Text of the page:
Blount Schools considers ‘Bring Your Own Technology’
By Matthew Stewart | (email@example.com)
The Blount County Board of Education will soon consider a plan that could speed up the district’s technology efforts.
Students in grades 3-12 could bring their own technology tools to campus under the proposed Bring Your Own Technology (BYOT) plan, said Dr. John Dalton, supervisor of pre-K-5 and technology. They would be expected to access the Internet through the BCS Guest Network, which would be available in every district building.
Currently, Blount County Schools doesn’t permit the use of any personal communication devices throughout the school day.
The Policy Committee would need to revise two policies — 4.406 and 6.312 — in order to implement the proposed plan. Committee members are expected to consider the policies at a future meeting.
If the school board approves the plan, school officials would like to pilot it at one site, identify any areas of concern and resolve them prior to systemwide implementation, Dalton said. William Blount High School has expressed interest in piloting it.
School officials advise that the district’s technology plans don’t end with the BYOT plan. In fact, they begin with it.
After implementing the plan, the district would like to start working on its larger digital conversion plans, said Director of Schools Rob Britt. “Everything begins there.”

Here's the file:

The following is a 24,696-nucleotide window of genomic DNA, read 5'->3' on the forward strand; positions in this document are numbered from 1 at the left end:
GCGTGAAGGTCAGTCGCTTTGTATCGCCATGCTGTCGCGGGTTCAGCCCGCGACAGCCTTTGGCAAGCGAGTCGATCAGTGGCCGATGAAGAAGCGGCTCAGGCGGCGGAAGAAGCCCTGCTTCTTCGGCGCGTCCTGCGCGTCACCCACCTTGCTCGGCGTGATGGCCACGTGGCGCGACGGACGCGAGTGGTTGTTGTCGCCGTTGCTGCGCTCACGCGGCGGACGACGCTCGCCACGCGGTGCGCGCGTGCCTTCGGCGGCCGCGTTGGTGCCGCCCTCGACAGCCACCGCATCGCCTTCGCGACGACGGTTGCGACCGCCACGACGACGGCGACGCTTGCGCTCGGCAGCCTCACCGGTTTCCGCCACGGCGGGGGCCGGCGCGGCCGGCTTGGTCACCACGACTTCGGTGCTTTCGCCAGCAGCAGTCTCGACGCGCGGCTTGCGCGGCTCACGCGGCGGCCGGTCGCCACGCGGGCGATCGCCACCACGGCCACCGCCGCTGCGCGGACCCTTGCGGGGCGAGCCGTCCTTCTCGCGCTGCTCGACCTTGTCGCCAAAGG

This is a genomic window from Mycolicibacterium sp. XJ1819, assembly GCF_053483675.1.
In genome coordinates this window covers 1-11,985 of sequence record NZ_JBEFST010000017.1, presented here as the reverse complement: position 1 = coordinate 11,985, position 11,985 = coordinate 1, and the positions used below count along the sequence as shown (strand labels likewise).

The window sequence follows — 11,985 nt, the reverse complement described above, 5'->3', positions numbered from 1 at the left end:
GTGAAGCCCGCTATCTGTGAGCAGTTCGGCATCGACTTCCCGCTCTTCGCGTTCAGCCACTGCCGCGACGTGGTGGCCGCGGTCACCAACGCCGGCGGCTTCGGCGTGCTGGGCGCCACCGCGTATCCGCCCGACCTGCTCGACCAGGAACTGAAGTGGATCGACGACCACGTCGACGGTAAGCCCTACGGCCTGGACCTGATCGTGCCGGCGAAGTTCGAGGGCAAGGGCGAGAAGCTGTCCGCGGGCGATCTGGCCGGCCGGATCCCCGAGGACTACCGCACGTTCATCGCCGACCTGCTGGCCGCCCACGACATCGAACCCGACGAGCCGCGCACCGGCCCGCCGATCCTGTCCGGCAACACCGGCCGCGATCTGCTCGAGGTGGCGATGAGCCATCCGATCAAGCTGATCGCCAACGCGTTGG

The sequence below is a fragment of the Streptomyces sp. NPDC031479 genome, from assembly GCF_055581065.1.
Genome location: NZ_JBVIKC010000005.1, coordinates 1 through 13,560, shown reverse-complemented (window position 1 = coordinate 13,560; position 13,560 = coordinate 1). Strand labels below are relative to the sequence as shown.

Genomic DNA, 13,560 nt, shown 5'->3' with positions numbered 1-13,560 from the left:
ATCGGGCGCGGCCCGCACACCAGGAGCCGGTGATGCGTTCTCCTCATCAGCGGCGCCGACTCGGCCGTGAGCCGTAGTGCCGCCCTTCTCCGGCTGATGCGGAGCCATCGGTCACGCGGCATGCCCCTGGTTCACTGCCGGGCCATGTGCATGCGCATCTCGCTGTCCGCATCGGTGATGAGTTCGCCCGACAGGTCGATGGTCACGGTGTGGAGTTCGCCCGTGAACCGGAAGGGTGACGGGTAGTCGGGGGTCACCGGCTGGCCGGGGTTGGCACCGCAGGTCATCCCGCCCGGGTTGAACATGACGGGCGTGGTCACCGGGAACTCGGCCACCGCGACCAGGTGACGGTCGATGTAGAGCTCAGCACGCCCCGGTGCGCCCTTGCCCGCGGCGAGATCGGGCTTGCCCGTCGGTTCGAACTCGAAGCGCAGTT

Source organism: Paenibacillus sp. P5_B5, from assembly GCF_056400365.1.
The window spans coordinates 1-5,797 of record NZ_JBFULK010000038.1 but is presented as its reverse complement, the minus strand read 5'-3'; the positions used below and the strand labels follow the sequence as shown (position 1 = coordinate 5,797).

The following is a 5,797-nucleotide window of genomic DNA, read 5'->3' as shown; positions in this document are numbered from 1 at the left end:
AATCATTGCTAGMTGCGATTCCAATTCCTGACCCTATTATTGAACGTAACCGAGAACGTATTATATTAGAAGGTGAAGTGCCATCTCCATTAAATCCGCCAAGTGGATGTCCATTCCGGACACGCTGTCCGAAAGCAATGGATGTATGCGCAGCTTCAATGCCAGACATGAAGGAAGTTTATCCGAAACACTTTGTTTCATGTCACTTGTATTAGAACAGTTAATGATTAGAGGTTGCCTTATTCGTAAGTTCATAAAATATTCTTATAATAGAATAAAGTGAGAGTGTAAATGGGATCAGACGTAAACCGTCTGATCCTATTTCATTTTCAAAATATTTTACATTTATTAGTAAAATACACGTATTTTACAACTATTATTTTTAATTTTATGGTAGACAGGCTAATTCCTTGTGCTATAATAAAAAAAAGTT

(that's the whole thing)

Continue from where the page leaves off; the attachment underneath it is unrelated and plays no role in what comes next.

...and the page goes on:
The personal device plan supports several key initiatives, such as common educational devices, personalized instruction, teacher support and teacher training, Britt said. “We’d be able to build our house.”
“We’re trying to get to 1:1 (one device per child), and this plan is the quickest way to get as many of these devices into a student’s hands,” Dalton said.
Expectations of use
If the plan is adopted, Blount County Schools expects that:
• staff would exercise discretion about the use of personal devices throughout the school day;
• the personal device’s primary use would be educational;
• students would only use appropriate educational applications on their devices;
• the personal device’s use wouldn’t be a distraction to educators or students or disrupt class in any way;
• students wouldn’t electronically communicate with others from their personal device unless it’s a designated time or they’re directed by their teacher to do so;
• students would be permitted to access the school’s network, not private networks;
• students wouldn’t make any attempts to circumvent the school’s network security and/or filtering policies;
• and students wouldn’t distribute pictures or video of staff and students without permission.
Students would bring their personal technology devices at their own risk, Dalton said. Blount County Schools won’t be responsible for personal devices that are broken, lost or stolen while at school or school-sponsored activities and won’t be responsible for each device’s maintenance and upkeep.